Anyone living with a disability who can and wants to work must be empowered to do so, and technology may be the solution. That was the message at this year’s Education and Technology Conference hosted by the Léargas-run EPALE Ireland programme and the Rehab Group at Tangent, Trinity’s Idea Workspace, earlier this week (16.10.19).
Managed in Ireland by Léargas, the national agency for Erasmus+ in adult, school and vocational education, EPALE (the Electronic Platform for Adult Learning in Europe) seeks to connect those working and volunteering in adult education across Europe. By working in partnership with the Rehab Group, a charity that champions the value of inclusion for people with disabilities, EPALE hope to put educational technology into the hands of both educators and students.
Discussing the importance of sharing learning and best practice in educational technology, Laura Austen-Gray, EPALE Ireland Coordinator at Léargas said “On the EPALE website we explore ways to make education more inclusive. Educational technology enables us to include new groups in education and in deeper ways. Therefore, we are delighted to work with Rehab Group on this conference, to bring new ideas about harnessing technology to educators”.
Reflecting on how technology could impact on learners Mo Flynn, CEO of the Rehab Group, told the event of a National Learning Network student, a woman with mobility and verbal challenges who can independently control her environment using Tobii Eye Gaze, eye-tracking software which enables her to operate a computer using only eye movements.
Flynn said: “For National Learning Network students with disabilities, technology offers an opportunity for them to be active participants in their classrooms and online-based learning activities and to make meaningful progress on their educational journeys. Attitudes now need to spread more readily from education into employment, the next frontier of change, but education is shoring up its transformation.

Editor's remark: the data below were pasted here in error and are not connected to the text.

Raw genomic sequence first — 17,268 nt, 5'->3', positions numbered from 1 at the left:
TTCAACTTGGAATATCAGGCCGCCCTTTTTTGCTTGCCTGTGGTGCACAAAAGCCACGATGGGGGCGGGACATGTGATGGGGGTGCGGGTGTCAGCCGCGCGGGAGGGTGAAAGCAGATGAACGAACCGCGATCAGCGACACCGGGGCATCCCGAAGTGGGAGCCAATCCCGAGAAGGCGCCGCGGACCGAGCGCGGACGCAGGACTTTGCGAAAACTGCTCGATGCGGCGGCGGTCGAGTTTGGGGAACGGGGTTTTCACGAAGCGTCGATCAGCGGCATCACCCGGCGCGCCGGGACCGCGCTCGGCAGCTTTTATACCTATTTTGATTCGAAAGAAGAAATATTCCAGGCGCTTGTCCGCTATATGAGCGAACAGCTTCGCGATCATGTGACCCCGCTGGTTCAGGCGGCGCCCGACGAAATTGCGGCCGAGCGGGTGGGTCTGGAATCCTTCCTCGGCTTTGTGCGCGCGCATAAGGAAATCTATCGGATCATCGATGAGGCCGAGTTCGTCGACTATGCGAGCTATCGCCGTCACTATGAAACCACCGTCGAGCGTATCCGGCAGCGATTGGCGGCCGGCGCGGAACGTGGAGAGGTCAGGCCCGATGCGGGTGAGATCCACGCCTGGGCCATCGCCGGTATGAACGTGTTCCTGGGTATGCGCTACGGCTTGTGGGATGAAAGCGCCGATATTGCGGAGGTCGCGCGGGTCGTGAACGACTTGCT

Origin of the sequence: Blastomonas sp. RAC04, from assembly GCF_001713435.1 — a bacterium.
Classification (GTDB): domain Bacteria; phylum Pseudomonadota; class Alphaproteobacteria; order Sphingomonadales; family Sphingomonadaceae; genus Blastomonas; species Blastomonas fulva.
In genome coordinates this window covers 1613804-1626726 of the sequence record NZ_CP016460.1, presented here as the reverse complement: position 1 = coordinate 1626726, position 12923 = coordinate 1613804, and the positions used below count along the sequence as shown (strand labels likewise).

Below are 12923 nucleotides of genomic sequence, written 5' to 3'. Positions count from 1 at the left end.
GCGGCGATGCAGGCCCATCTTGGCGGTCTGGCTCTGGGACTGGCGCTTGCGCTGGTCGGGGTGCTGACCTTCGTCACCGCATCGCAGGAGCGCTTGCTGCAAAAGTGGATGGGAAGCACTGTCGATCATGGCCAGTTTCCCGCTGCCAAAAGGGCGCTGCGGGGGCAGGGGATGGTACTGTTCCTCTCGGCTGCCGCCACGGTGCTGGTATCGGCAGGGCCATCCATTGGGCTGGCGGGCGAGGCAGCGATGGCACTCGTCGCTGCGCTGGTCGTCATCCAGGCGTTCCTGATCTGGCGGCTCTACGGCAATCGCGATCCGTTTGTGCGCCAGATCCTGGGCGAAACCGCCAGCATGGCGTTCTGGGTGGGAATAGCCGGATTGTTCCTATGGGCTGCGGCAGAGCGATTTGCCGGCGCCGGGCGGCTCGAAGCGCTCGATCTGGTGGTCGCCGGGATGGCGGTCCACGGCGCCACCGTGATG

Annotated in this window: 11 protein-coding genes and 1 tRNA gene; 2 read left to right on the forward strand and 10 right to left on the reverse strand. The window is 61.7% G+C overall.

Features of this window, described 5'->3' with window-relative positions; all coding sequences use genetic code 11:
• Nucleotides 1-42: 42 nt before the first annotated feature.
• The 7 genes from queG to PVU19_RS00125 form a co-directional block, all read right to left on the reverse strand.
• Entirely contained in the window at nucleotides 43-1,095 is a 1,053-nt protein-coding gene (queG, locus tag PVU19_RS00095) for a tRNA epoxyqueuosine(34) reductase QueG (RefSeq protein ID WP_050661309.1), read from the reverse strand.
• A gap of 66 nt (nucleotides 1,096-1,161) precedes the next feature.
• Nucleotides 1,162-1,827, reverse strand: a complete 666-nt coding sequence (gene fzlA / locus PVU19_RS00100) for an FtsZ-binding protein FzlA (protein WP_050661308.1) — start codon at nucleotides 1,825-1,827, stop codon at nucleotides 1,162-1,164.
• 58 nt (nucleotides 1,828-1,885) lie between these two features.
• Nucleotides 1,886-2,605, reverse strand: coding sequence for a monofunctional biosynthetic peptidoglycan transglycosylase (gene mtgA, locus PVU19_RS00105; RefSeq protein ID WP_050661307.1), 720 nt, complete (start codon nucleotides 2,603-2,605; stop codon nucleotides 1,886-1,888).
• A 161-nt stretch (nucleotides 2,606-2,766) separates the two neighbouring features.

Technologies in education, when used appropriately, are tools that can promote inclusivity, collaboration and enable all of our student body to reach their educational potential, whilst having fun in the process. We at Rehab Group are exploring these technologies and believe innovation is a key strand of day-to-day work.”
Conference delegates attended workshops on Educational Technologies in the Classroom, Eportfolios in Education and heard from Stephen Howell, Academic Evangelist and Accessibility Lead at Microsoft Ireland, on how accessibility can be improved using Microsoft Translator, a software which instantly turns speech into text, an invaluable resource which enables deaf or hearing impaired learners to follow a lesson via subtitles.
Other speakers at the event included Minister Finian McGrath, Minister for Disabilities; Dr Mark Glynn, Head of the Teaching Enhancement Unit at DCU; and Roisin Doherty, Director of Active Inclusion at SOLAS.